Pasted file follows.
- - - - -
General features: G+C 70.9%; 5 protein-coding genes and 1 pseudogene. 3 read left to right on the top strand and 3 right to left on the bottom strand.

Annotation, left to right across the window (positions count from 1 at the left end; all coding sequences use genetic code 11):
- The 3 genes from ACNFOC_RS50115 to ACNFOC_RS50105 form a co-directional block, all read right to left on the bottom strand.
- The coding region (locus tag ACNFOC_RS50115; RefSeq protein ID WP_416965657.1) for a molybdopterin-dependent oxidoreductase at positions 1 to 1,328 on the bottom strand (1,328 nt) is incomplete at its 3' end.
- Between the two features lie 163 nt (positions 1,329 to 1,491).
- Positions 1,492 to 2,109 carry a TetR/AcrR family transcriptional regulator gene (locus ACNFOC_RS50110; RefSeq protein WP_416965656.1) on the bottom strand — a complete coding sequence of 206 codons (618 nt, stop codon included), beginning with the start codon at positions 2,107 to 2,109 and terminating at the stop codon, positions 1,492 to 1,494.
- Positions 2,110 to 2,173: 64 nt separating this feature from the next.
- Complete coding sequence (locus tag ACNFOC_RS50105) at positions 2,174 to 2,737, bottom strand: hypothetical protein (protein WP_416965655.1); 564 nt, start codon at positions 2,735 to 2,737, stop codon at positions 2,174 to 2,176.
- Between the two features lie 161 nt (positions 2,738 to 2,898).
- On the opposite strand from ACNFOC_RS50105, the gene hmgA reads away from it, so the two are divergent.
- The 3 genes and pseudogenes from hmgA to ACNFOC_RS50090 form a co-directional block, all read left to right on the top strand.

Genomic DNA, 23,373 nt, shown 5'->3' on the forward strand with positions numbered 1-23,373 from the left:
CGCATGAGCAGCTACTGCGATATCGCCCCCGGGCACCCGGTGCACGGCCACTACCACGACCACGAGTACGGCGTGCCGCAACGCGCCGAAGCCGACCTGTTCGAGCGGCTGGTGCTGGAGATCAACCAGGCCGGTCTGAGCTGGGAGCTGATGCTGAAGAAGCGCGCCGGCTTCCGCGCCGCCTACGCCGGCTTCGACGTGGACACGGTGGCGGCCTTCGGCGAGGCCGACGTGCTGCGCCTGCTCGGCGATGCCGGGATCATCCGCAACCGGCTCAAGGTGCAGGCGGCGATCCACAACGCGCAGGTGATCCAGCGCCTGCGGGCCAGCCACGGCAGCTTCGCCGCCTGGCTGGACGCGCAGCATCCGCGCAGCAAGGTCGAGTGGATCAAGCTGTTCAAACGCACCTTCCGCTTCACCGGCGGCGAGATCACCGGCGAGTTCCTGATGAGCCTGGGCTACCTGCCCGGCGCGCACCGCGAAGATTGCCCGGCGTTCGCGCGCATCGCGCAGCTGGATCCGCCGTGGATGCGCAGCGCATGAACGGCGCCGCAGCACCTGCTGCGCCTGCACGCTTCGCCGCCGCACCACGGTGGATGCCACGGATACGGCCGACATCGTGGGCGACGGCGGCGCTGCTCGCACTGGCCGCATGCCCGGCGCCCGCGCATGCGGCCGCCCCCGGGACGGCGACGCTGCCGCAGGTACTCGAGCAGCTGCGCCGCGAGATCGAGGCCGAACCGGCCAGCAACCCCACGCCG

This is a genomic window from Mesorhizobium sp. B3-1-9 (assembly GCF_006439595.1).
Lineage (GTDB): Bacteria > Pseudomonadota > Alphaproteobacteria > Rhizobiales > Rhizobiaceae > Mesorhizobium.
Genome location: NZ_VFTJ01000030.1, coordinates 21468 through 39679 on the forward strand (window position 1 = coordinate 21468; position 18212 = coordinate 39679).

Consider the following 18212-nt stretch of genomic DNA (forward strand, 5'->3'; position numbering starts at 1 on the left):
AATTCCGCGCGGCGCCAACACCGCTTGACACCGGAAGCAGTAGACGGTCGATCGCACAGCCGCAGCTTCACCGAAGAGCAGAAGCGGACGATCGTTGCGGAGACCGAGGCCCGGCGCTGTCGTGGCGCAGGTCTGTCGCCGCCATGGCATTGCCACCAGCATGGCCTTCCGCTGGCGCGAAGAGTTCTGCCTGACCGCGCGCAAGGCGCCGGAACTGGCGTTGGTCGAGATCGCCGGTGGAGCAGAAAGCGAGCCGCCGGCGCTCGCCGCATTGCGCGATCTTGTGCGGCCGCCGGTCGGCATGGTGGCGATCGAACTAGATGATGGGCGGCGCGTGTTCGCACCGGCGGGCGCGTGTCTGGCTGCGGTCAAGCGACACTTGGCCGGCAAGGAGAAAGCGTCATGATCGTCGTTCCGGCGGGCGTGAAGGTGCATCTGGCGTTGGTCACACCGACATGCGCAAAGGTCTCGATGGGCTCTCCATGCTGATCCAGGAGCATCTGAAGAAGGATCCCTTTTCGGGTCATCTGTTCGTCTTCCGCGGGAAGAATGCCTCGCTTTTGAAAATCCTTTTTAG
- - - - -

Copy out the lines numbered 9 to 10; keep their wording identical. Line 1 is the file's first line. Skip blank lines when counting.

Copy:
- Between the two features lie 161 nt (positions 2,738 to 2,898).
- On the opposite strand from ACNFOC_RS50105, the gene hmgA reads away from it, so the two are divergent.